Measuring HR: Bringing People Analytics to Human Resources

What’s one of the biggest HR trends to expect in 2019? Using people analytics to start measuring HR decisions, from recruitment to compensation and more.

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A wealth of data has been at the fingertips of HR professionals itching to delve into it for valuable insight. Today’s HR professional is beginning to reap the benefits of the data collected from every step of the employee experience, from recruitment to retirement. Using big data and AI, professionals are measuring HR efficiencies, project outcomes, boost culture, and more.

Data analytics has the potential to turn information held into actionable processes and outcomes. With the right tools, measuring HR can reveal what’s working (or not working) today and what may be coming in the future. Almost every process in HR can be measured and improved upon.

Data analytics has the potential to turn information into actionable processes and outcomes.


The days of job postings that only encourage applicants to apply are over. With AI at the helm, recruiters are honing in on top candidates with platforms that sort through thousands of resumes to find the best talent available. More than screening for skills and experience, data analytics has the ability to spot key experiential information that may someday be widely used to predict a candidate’s potential for success.

Measureables: return on investment for recruitment sources; better, faster screening; minimal recruiter downtime; more successful hires.


Predictive analytics are helping businesses maintain their staffing levels by analyzing employee churn. Survey information and other ways of measuring HR can help determine employee satisfaction levels and their potential to stay on the job. HR can determine when employees are unhappy, when they should be on the promotion track, and what possible outcome will occur if they’re not.

Measureables:reduced turnover; higher employee satisfaction; support for internal promotions; succession planning.

Performance Management

The traditional performance review may be morphing, but the data they hold is ripe for analysis. Some platforms allow business to analyze even old, hand-written performance evaluations to generate employee competency profiles and performance scores for the employee as well as the reviewer.

New performance management systems include open documents that can be assessed by peers, managers and other stakeholders to give a wider perspective of the employee’s work. That data can be pivotal in identifying skill gaps to address areas of need as well as plan future growth and learning for the employee that aligns with business goals and objectives. When a business invests in current staff, retention and engagement increase.

Measureables: wider range of perspectives on individual performance; reduced bias in the evaluation system; increased retention and engagement.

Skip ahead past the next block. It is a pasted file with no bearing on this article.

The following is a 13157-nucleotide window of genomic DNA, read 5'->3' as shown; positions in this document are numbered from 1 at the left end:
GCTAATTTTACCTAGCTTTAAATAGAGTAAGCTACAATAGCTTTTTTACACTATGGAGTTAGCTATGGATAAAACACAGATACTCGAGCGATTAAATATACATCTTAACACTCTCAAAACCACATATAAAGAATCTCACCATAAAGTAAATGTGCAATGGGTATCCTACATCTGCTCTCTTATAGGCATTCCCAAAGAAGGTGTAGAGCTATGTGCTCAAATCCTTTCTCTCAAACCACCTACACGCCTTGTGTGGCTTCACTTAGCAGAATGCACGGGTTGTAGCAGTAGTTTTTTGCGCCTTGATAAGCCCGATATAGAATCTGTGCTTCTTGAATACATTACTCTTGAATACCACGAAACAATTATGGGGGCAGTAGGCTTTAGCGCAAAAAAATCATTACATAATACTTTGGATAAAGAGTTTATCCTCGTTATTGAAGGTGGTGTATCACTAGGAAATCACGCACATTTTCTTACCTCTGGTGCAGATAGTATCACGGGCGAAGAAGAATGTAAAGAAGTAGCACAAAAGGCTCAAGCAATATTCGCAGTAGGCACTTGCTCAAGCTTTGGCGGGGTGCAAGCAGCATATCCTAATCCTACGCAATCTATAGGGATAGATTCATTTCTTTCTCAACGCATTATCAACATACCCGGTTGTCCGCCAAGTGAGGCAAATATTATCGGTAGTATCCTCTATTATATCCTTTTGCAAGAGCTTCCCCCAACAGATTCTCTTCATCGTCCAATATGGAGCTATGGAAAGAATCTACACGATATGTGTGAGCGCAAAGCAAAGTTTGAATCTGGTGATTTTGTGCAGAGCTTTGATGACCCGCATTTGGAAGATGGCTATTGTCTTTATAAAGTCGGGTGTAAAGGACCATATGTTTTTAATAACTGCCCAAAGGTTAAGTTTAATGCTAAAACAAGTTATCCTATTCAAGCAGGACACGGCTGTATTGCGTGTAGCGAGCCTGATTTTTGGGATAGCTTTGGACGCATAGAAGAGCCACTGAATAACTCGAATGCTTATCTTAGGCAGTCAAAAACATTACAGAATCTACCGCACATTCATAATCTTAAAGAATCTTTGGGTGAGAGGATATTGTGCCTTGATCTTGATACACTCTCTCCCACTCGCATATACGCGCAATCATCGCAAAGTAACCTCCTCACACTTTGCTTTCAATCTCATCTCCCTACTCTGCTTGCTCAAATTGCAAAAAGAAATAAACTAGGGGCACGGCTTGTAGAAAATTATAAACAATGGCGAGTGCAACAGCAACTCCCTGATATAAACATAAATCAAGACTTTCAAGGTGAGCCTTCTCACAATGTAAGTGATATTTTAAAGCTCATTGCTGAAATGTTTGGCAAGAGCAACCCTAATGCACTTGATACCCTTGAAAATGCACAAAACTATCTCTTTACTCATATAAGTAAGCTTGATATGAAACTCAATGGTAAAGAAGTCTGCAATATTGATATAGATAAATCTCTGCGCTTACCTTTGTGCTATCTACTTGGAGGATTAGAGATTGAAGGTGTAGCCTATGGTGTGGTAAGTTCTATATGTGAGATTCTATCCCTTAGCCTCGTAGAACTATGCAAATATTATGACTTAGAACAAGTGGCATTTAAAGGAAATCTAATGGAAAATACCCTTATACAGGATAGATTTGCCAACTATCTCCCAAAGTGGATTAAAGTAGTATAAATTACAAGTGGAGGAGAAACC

Career charting

With data at their disposal, HR can not only identify who’s been in their position long enough to be ripe for promotion (or potentially jumping ship), they can also chart what steps they need to take to get there from here. Data from past employees who’ve stepped up the corporate ladder offer a baseline of information from which to cull. Business can identify current skills gaps as well as potential skill needs to make sure employee’s career projection is in-house rather than for the competition.

A crucial part of measuring HR is assessing salary benchmarks for your industry, region, and employee.

Measurables: upskilling employees for current work boosts productivity; for career progression, savings on recruitment costs; increased engagement and retention.


In today’s challenging applicant market, offering the most generous compensation package you can afford is critical to acquiring and retaining talent. In the past, collecting data on competitive salaries was a burdensome and expensive proposition. But today’s HR professional has access to volumes of data on pay ranges, benefits offerings and other perks that could be critical to staying competitive in the market. A crucial part of measuring HR is assessing salary benchmarks for your industry, region, and employee.

Measureables: reduced attrition rates; avoiding overpayment in wages and benefits.

Culture enhancement

A strong employer culture and brand are mission-critical to attract and retain talent, and in today’s market the transparency business uses to promote its culture has never been easier. With social media, professional media platforms, websites, and other online means, businesses can highlight employee achievements and staffers can exemplify company pride.

Measureables: the value of business and employer brands is incalculable. A strong, visible corporate and recruitment culture nets higher attraction and retention rates and brand loyalty.

With so much data at their disposal, today’s HR professional is in position to measure results and outcomes, forecast for the future and assure engagement and consistency across the company.

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